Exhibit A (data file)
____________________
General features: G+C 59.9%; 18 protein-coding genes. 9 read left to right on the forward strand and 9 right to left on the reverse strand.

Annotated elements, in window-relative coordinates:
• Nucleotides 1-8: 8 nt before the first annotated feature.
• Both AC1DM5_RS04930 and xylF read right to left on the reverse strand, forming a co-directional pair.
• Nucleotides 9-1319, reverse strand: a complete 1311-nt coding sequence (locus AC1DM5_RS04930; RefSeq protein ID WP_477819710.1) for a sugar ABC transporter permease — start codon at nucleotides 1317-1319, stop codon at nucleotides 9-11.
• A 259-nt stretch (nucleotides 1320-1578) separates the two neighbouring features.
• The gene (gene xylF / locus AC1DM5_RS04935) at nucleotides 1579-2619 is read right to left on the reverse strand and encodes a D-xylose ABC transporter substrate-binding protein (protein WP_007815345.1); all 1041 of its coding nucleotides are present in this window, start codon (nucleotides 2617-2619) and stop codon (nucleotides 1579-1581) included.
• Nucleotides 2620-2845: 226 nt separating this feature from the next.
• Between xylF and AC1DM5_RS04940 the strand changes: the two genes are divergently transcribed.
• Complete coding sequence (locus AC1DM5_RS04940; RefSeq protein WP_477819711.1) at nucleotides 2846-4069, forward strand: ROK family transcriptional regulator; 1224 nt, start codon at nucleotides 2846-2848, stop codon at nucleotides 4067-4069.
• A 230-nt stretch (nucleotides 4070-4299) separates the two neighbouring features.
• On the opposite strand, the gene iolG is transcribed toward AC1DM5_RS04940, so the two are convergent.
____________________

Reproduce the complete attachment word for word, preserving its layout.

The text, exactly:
General features: G+C 59.9%; 18 protein-coding genes. 9 read left to right on the forward strand and 9 right to left on the reverse strand.

Annotated elements, in window-relative coordinates:
• Nucleotides 1-8: 8 nt before the first annotated feature.
• Both AC1DM5_RS04930 and xylF read right to left on the reverse strand, forming a co-directional pair.
• Nucleotides 9-1319, reverse strand: a complete 1311-nt coding sequence (locus AC1DM5_RS04930; RefSeq protein ID WP_477819710.1) for a sugar ABC transporter permease — start codon at nucleotides 1317-1319, stop codon at nucleotides 9-11.
• A 259-nt stretch (nucleotides 1320-1578) separates the two neighbouring features.
• The gene (gene xylF / locus AC1DM5_RS04935) at nucleotides 1579-2619 is read right to left on the reverse strand and encodes a D-xylose ABC transporter substrate-binding protein (protein WP_007815345.1); all 1041 of its coding nucleotides are present in this window, start codon (nucleotides 2617-2619) and stop codon (nucleotides 1579-1581) included.
• Nucleotides 2620-2845: 226 nt separating this feature from the next.
• Between xylF and AC1DM5_RS04940 the strand changes: the two genes are divergently transcribed.
• Complete coding sequence (locus AC1DM5_RS04940; RefSeq protein WP_477819711.1) at nucleotides 2846-4069, forward strand: ROK family transcriptional regulator; 1224 nt, start codon at nucleotides 2846-2848, stop codon at nucleotides 4067-4069.
• A 230-nt stretch (nucleotides 4070-4299) separates the two neighbouring features.
• On the opposite strand, the gene iolG is transcribed toward AC1DM5_RS04940, so the two are convergent.